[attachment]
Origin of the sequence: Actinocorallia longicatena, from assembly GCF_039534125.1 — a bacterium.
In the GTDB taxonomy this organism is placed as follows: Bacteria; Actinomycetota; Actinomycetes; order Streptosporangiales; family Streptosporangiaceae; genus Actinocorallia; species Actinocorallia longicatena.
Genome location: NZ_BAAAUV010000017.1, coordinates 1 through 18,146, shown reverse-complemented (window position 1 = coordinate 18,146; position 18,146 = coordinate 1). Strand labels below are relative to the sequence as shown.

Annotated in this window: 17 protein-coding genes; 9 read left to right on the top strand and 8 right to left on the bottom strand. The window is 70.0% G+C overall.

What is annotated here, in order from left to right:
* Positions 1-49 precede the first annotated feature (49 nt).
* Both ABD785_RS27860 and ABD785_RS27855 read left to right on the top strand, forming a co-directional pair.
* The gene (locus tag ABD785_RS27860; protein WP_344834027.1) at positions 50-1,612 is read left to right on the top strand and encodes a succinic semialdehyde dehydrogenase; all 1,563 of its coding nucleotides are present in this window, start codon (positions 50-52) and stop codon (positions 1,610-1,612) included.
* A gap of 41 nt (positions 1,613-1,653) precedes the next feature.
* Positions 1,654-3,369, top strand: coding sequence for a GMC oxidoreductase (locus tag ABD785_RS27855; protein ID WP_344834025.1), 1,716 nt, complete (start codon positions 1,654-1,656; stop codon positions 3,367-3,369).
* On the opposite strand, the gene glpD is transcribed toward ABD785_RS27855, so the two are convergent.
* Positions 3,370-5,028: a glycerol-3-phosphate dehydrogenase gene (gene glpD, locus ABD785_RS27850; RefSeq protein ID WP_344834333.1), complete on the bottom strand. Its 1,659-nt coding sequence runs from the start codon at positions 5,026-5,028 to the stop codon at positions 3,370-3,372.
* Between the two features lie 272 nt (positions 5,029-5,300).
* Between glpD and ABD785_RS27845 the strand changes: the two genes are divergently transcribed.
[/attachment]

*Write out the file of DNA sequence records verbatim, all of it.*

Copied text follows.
Origin of the sequence: Actinocorallia longicatena, from assembly GCF_039534125.1 — a bacterium.
In the GTDB taxonomy this organism is placed as follows: Bacteria; Actinomycetota; Actinomycetes; order Streptosporangiales; family Streptosporangiaceae; genus Actinocorallia; species Actinocorallia longicatena.
Genome location: NZ_BAAAUV010000017.1, coordinates 1 through 18,146, shown reverse-complemented (window position 1 = coordinate 18,146; position 18,146 = coordinate 1). Strand labels below are relative to the sequence as shown.

Annotated in this window: 17 protein-coding genes; 9 read left to right on the top strand and 8 right to left on the bottom strand. The window is 70.0% G+C overall.

What is annotated here, in order from left to right:
* Positions 1-49 precede the first annotated feature (49 nt).
* Both ABD785_RS27860 and ABD785_RS27855 read left to right on the top strand, forming a co-directional pair.
* The gene (locus tag ABD785_RS27860; protein WP_344834027.1) at positions 50-1,612 is read left to right on the top strand and encodes a succinic semialdehyde dehydrogenase; all 1,563 of its coding nucleotides are present in this window, start codon (positions 50-52) and stop codon (positions 1,610-1,612) included.
* A gap of 41 nt (positions 1,613-1,653) precedes the next feature.
* Positions 1,654-3,369, top strand: coding sequence for a GMC oxidoreductase (locus tag ABD785_RS27855; protein ID WP_344834025.1), 1,716 nt, complete (start codon positions 1,654-1,656; stop codon positions 3,367-3,369).
* On the opposite strand, the gene glpD is transcribed toward ABD785_RS27855, so the two are convergent.
* Positions 3,370-5,028: a glycerol-3-phosphate dehydrogenase gene (gene glpD, locus ABD785_RS27850; RefSeq protein ID WP_344834333.1), complete on the bottom strand. Its 1,659-nt coding sequence runs from the start codon at positions 5,026-5,028 to the stop codon at positions 3,370-3,372.
* Between the two features lie 272 nt (positions 5,029-5,300).
* Between glpD and ABD785_RS27845 the strand changes: the two genes are divergently transcribed.